You are currently viewing Weaving our stories as women

Weaving our stories as women

Stories carry memories, history, and wisdom. They have the ability to ground us in an experience we may know little to nothing about, yet invoke feelings as if we were part of that very experience. We use stories to widen our understanding, deepen our capacity for empathy and compassion, and connect to lives of generations before and after us. 

This year’s theme for Women’s History Month is ‘Celebrating Women Who Share Our Stories’. To celebrate, we the women on our team gathered to answer a few questions from our conversation guides:


Here are some of the responses:

Joan: Biographies and autobiographies of women are one of my favorite ways to have a window into history and culture- Wild Swans, Daughter of Persia, Eleanore Roosevelt, Woman of Egypt……

(anonymous): I am in awe and admiration of some of the more current historical figures — those that are making an impact in the recent past, such as Ruth Bader Ginsberg and Hilary.  Both are bright, amazing women that didn’t let the opinions of men hold them back.  They pushed forward to show their brilliance, compassion and common sense even in the midst of adversity.

Becca: For me personally, it’s been a long journey of recognizing what gender inequality looks like in practice. I’ve experienced little things like people speaking to my husband and not acknowledging me as well as bigger things like struggling with imposter syndrome or feeling out of place in predominantly male spaces. I am so appreciative for women who speak up and tell their stories. In a way, they give voice to my own experiences, thoughts, and feelings. As a mother of four boys and one girl, it’s so important to share these stories. Whether I realized it growing up or not, I have always been drawn to stories about women. I remember the brief mentions as a child of Sacagawea, Joan of Arc, and Harriet Tubman in school and wanting to know more. I love discovering more names and stories and adding my own experience to women’s history.

Cassidy: As I have grown and become involved in women’s health issues, I have come to greatly admire the former supreme court justice, Ruth Bader Ginsburg, so much so that I named my dog after her 🙂 The way she was so outspoken about women’s rights and fought diligently to reduce instances of gendered prejudice and discrimination is very inspirational to me.

Sushila: Although not listed as historical figures, authors of women’s history have made the most impact on me as they opened a world not taught in my 20 years of formal education. Riane Eisler’s The Chalice and the Blade: Our History, Our Future answered my questions about why half the world’s population’s contributions were not included in our world narrative. Her more recent books, Nurturing Our Humanity: How Domination and Partnership Shape Our Brains, Lives, and Future and The Real Wealth of Nations: Creating a Caring Economics present how we can shift from humanity’s destruction to a sustainable caring world if we connect the value of women and the earth we live on to our actions and economic choices. Women’s stories reveal the alternatives to a masculine dominated world narrative. Some of my favorites: Man Made Language by Dale Spender, When God Was a Woman by Merlin Stone, The Dance of the Dissident Daughter by Sue Monk Kidd (I replicated her pilgrimage in Crete), and Untie the Strong Woman by Clarissa Pinkola Estés.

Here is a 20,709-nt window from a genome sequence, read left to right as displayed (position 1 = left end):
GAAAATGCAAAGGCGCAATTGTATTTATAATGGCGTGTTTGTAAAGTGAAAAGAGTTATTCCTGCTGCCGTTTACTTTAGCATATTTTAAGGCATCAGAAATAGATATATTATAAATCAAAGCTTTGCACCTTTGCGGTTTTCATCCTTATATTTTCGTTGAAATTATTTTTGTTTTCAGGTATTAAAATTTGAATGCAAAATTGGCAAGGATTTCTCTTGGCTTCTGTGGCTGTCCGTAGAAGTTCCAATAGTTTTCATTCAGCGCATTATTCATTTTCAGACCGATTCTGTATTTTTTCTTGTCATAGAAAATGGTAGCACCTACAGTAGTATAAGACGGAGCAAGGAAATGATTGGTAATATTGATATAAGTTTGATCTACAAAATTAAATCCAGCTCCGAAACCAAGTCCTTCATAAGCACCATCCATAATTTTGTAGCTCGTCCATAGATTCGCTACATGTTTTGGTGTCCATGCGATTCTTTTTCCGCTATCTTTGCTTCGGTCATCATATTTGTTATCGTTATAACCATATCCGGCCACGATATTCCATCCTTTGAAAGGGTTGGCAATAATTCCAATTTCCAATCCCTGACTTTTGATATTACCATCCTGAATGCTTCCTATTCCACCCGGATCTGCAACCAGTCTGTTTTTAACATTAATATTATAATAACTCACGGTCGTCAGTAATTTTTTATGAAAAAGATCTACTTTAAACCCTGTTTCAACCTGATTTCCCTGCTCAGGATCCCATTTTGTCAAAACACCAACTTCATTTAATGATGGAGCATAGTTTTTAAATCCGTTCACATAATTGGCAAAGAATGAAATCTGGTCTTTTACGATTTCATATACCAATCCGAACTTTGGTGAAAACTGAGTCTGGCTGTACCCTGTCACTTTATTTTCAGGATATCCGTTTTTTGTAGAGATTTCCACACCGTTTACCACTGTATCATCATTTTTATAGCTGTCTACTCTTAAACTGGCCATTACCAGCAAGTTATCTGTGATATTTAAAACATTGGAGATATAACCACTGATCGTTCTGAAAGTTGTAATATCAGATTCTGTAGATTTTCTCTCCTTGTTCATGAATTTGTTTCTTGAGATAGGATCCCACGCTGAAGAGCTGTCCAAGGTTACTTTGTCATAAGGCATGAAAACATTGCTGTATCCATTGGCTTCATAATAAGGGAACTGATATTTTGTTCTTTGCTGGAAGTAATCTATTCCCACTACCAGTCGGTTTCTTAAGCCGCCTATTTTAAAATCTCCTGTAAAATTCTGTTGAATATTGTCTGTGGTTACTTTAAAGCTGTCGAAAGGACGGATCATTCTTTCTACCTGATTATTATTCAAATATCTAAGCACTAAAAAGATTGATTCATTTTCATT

Anaïs: Even though history is about what has happened in our past, we are still uncovering and discovering so much about it, which makes history feel just as mysterious and changeable as the future. Especially when history is taught from a single story perspective — which has often been the case in American history — and coming to relearn history from the perspectives of those who have been intentionally silenced and shut out. Having to reshape our ideas of what has been traditionally taught impacts our identity in ways that can be empowering and/or devastating, depending on who and what you’re reading about. As a woman of color, relearning history carries both disappointment and empowerment. As far as impactful female figures in my life, growing up, I have always admired Harriet Tubman. The courage and bravery it took to not only pave the way to free herself, but going back to free others, is a way of heart that I carry within me to this day. I also deeply admire Sojourner Truth, famous for her “Ain’t I a Woman” speech. Like Harriet Tubman, she escaped from slavery to freedom with her infant daughter. Truth reminds me that our voice carries power, resonance, truth, and to be bold in our truth. Lastly, I also want to recognize Josephine Baker, who was a dancer, singer and actress. I just recently found out about her when someone commented on one of my dance videos, “Channeling that Josephine Baker”. I had to look her up immediately and was just in AWE. Her expression is wildly unhinged, daring, bold, and free. I can see so much of myself in her expression and am deeply inspired by her work.

What’s your story? How would you answer some of these questions? We’d love to know how women, history, and gender inequality have impacted you. Happy Women’s History Month!

Leave a Reply